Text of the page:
I don't live in the UK, but watching BBC, it seems that you have specialists for almost every conceivable job out there. Here in SA, everyone is a jack-of-all-trades - especially in the building industry. I bought a house that was built in 1962 and there is a mother of a crack running from the ceiling to the floor in a part that was added on later. I have had 6 different contractors out, and they all seem to have their own theory of how to fix the crack. Is there someone out there who can PLEASE give me professional advice?
without being able to see the crack in question it is not really safe to say, How long has it been there? Has it got bigger in the last six months? is the house built from brick, stone concreate, timber etc? is the in side of the house plasterd or bare wall? the list of things we in the uk would need to know to ans your question would take for ever to ask. my advise to you is.... do your reserch on the contractors, check out there reputation by past work refs, if they can't or won't supply you with any then don't trust them.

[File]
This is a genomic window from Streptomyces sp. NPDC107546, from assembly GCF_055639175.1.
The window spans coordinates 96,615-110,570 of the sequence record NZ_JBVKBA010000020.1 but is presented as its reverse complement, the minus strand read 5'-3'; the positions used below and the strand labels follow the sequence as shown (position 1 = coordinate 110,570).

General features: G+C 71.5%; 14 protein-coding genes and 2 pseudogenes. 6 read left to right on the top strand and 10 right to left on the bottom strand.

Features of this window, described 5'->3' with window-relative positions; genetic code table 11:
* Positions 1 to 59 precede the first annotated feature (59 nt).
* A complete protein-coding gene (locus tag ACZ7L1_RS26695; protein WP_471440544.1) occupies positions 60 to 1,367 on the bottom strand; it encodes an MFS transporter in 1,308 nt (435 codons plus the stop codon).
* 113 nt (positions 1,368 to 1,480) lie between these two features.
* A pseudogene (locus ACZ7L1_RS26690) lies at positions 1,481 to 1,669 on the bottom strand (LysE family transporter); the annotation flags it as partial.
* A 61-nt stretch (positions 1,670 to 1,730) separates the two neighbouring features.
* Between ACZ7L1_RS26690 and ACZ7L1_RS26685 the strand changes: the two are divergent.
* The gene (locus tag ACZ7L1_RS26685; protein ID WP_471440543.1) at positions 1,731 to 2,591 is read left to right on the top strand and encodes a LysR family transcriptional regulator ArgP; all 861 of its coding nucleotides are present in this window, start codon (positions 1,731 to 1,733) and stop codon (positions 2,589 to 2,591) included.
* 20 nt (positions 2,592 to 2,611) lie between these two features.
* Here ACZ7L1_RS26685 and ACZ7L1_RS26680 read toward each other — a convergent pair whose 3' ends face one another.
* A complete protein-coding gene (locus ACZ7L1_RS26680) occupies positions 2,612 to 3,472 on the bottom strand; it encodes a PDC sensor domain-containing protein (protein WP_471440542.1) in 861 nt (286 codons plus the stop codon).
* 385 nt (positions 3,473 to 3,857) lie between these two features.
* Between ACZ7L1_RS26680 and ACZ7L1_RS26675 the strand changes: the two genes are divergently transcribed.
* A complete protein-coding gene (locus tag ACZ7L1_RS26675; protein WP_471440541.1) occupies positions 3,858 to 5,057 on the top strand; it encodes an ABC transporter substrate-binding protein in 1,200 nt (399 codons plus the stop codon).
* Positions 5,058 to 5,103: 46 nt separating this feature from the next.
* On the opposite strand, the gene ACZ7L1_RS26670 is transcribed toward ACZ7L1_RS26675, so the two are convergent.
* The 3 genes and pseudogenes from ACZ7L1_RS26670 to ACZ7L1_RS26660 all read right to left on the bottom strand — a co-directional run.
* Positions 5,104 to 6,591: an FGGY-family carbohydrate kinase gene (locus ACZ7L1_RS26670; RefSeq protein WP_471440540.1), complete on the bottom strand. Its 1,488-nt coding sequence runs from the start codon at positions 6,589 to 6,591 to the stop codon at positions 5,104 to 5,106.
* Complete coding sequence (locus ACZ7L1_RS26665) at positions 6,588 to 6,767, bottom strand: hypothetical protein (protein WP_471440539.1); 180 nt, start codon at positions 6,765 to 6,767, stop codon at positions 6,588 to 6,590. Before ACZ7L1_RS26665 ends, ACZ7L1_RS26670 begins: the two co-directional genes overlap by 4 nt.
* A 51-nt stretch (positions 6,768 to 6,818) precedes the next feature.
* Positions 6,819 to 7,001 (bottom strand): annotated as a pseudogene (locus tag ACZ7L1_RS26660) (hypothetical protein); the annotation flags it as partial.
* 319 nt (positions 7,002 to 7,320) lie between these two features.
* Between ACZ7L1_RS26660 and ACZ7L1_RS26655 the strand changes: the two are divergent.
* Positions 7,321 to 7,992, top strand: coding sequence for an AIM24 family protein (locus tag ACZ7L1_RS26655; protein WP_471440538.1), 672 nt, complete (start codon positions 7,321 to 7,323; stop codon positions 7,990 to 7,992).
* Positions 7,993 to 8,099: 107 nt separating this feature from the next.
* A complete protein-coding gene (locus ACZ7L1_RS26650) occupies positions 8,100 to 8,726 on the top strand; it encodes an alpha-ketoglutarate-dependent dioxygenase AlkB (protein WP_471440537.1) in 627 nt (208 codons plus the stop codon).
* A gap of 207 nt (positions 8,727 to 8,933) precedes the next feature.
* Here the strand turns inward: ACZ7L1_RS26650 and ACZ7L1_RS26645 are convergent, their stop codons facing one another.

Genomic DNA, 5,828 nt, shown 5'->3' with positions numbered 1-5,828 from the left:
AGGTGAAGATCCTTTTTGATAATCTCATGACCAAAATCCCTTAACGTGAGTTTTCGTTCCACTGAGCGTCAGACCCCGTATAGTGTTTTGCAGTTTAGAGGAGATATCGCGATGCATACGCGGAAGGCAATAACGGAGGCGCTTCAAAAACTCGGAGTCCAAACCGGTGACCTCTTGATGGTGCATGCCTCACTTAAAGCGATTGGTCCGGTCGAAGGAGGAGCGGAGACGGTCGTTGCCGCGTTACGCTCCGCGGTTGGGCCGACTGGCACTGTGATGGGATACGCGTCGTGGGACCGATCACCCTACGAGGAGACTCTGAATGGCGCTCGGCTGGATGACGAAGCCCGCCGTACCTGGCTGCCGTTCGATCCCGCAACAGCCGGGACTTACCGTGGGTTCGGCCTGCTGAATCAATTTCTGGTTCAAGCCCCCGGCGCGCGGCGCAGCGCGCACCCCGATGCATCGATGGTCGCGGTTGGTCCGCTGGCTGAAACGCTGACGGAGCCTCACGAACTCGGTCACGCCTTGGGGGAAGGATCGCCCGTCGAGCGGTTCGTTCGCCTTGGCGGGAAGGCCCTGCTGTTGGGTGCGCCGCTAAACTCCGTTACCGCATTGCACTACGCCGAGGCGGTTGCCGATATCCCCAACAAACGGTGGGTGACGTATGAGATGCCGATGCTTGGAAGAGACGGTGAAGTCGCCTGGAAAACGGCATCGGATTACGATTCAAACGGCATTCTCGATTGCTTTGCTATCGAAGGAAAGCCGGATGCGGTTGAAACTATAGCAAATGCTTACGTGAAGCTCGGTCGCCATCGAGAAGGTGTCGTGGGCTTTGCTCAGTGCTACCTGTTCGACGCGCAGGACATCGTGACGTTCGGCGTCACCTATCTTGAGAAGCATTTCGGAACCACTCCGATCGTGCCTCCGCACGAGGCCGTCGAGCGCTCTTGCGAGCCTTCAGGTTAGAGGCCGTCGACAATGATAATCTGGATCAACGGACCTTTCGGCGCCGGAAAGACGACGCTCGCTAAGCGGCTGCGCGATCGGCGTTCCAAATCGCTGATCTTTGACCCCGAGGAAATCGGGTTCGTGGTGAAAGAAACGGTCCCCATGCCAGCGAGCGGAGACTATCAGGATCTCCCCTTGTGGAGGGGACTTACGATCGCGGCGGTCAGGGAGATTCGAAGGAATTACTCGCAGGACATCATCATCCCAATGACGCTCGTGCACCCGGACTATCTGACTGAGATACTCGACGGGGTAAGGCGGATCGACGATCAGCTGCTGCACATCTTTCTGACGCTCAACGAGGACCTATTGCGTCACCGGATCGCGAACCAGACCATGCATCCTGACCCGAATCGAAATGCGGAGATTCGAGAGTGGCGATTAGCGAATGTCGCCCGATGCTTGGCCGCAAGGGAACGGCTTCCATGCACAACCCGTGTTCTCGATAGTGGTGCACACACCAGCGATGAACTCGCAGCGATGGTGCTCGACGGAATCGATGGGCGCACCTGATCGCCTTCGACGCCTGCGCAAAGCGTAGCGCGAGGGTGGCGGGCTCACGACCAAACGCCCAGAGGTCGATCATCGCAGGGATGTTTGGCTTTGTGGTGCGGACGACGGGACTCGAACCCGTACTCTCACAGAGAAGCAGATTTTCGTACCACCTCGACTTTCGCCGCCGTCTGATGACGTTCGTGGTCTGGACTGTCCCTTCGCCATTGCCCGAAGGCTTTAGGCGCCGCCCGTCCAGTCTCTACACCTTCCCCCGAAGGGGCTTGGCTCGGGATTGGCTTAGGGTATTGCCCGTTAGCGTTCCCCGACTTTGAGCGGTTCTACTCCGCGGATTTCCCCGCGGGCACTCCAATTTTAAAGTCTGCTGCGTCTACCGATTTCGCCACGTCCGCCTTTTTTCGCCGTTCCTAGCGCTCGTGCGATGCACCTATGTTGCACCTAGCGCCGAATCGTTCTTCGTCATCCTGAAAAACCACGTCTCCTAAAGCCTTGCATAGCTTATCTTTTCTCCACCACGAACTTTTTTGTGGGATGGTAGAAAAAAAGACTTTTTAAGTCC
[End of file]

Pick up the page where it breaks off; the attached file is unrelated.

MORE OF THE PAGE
Hi Alison, we have people with experiance to fix things, because most of our buildings are built with faults.
However, the first thing is to find out if the crack is moving, getting worse.
You do this, by cementing some pieces of scrap glass across the crack an wait to see if it brakes.
I would guess. The builder has not matched the foundation of the extension to the original building. The extension is moving away.
We have this problem a lot in England where, bay windows, without proper foundations, were stuck on the front of houses and years later they are falling away.
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If cracks in drywall or plaster are deeper than a 1/4 inch, you will have better success if you first fill the the crevice with a filler compound prior to taping with joint compound. Mix the compound as per the manufacturer's instructions. Fill the crack until it is flush with the existing wall.
Look out for subsidence if it's deep cracks! This can be a big problem, but if they're not so deep a bit of filler can fix this (buildings expand and contract which are now accommodated during the construction stages if you have a good architect and contractor) I will be posting lots of tips for home renovation, new build and interior design and I'm also looking for some input on design projects I'm currently working on so would love if you could give suggestions.
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